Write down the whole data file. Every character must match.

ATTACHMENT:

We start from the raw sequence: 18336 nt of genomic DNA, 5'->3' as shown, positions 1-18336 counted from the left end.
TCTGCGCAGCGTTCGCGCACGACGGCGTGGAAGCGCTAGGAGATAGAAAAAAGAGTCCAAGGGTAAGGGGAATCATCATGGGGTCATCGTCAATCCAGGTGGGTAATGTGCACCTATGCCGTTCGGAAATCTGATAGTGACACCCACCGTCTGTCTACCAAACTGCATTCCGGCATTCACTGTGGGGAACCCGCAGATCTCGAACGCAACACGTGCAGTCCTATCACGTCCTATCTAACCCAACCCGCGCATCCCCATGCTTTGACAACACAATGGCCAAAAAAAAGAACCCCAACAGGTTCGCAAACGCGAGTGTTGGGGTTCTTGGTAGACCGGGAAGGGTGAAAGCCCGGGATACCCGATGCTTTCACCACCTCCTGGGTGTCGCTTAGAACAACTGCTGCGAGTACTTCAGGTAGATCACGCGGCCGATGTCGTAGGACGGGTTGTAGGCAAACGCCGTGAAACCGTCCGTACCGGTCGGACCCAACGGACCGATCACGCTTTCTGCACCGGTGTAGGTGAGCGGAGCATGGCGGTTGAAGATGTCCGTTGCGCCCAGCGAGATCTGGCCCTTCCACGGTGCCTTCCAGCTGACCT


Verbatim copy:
We start from the raw sequence: 18336 nt of genomic DNA, 5'->3' as shown, positions 1-18336 counted from the left end.
TCTGCGCAGCGTTCGCGCACGACGGCGTGGAAGCGCTAGGAGATAGAAAAAAGAGTCCAAGGGTAAGGGGAATCATCATGGGGTCATCGTCAATCCAGGTGGGTAATGTGCACCTATGCCGTTCGGAAATCTGATAGTGACACCCACCGTCTGTCTACCAAACTGCATTCCGGCATTCACTGTGGGGAACCCGCAGATCTCGAACGCAACACGTGCAGTCCTATCACGTCCTATCTAACCCAACCCGCGCATCCCCATGCTTTGACAACACAATGGCCAAAAAAAAGAACCCCAACAGGTTCGCAAACGCGAGTGTTGGGGTTCTTGGTAGACCGGGAAGGGTGAAAGCCCGGGATACCCGATGCTTTCACCACCTCCTGGGTGTCGCTTAGAACAACTGCTGCGAGTACTTCAGGTAGATCACGCGGCCGATGTCGTAGGACGGGTTGTAGGCAAACGCCGTGAAACCGTCCGTACCGGTCGGACCCAACGGACCGATCACGCTTTCTGCACCGGTGTAGGTGAGCGGAGCATGGCGGTTGAAGATGTCCGTTGCGCCCAGCGAGATCTGGCCCTTCCACGGTGCCTTCCAGCTGACCT